Purvi Doshi has been contributing in the revival of the traditional arts and crafts in India. She firmly believes in promoting the natural fabrics of India. Passionate about her work, Doshi often delves into the depths of Indian folk-art to bring out un-explored and little known crafts that are embedded in remote areas of the country. She has often used some intricate and forgotten motifs and patterns that are inspired straight from the folk arts of the country in general and that of her state, Gujarat in particular.

“Purvi Doshi” label created by her which inspires to combine traditional techniques with contemporary designs with modern ensembles. She loves to innovate and experiment with her designs and has created collections which blends Indian and western style. Her creations are not only aesthetically beautiful but suits people across all age groups.

Purvi Doshi has been regularly featured at many editions of Lakme Fashion Weeks and other popular shows in India and abroad.

In conversation with Guardian 20, she speaks about her new collection and how khadi is one of the most beautiful fabric to work on.

Q. Tell us about your “I DON’T CARE” collection that you have recently launched.

A. This soulful collection comprises sophisticated silhouettes, subtle colours, and poignant details. These colours are natural and designs reflect India’s rich traditional flair. My collection “I don’t care” is about for example, if my wonderful tunic doesn’t show the curve of my waist I don’t care about it but what I do care that it shows the culture of my country.”

In simple words, “I Don’t Care” is a collection to express my love towards the planet and the other living beings. Be safe, wear safe and Keep the world safe.

Q. You came up with “Khadi” outfits recently. What inspired you to use Khadi in your designs?

A. I have always been passionate for hand woven fabrics and khadi originated from Gujarat and that is the reason I always wanted to make something out of the fabric which represents my city. I had used khadi for the first time in 2012 in my Lakme fashion week collection called “chalval- The movement.”  The entire collection was based on western drapes and silhouettes and was inspired by the freedom movement. Since then, I have been using and promoting khadi. It is the most versatile fabric which can be worn in all the seasons and gives a lovely style to any silhouette.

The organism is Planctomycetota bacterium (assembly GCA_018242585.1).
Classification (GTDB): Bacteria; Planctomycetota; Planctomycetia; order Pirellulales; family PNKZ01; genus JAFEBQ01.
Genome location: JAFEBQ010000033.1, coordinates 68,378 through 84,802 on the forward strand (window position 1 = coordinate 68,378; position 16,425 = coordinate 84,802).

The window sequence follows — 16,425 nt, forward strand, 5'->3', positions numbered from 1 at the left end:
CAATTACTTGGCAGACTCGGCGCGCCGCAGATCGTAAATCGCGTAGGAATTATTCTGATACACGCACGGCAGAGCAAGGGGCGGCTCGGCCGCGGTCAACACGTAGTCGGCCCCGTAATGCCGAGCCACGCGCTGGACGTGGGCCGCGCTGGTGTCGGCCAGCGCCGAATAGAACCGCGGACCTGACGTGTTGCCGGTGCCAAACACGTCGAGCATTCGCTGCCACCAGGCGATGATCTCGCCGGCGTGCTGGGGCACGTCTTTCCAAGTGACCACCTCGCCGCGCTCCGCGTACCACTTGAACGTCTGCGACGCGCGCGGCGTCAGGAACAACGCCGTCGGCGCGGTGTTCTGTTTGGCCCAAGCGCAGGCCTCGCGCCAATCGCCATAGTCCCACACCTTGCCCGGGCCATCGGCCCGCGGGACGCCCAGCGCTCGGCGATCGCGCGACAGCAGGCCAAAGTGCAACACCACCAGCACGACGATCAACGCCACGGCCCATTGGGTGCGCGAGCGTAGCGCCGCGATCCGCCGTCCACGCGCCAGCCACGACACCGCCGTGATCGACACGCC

My designs are reflection of “beautiful hands” of the craftsmen of our country. My garment is made with natural fibre, hand-woven fabric, natural dye and is embellished with beautiful hand embroideries from the villages of Gujarat. Hand embroideries have always been my passion and amalgamation of two cultures or mixing the Indian cuts with international cuts have always been by inspiration.

Q. Your line of designs comprises Indo-Western silhouettes and styles that highlight the recent trend of fashion fusion. Tell us something about it. 

A. Talking about this, as mentioned, I have been inspired by mixing of two silhouettes to get the entire new look and also to create new trend. My cuts are amalgamation of both Indian and International silhouettes which make them stand out and they also match up to the recent trends.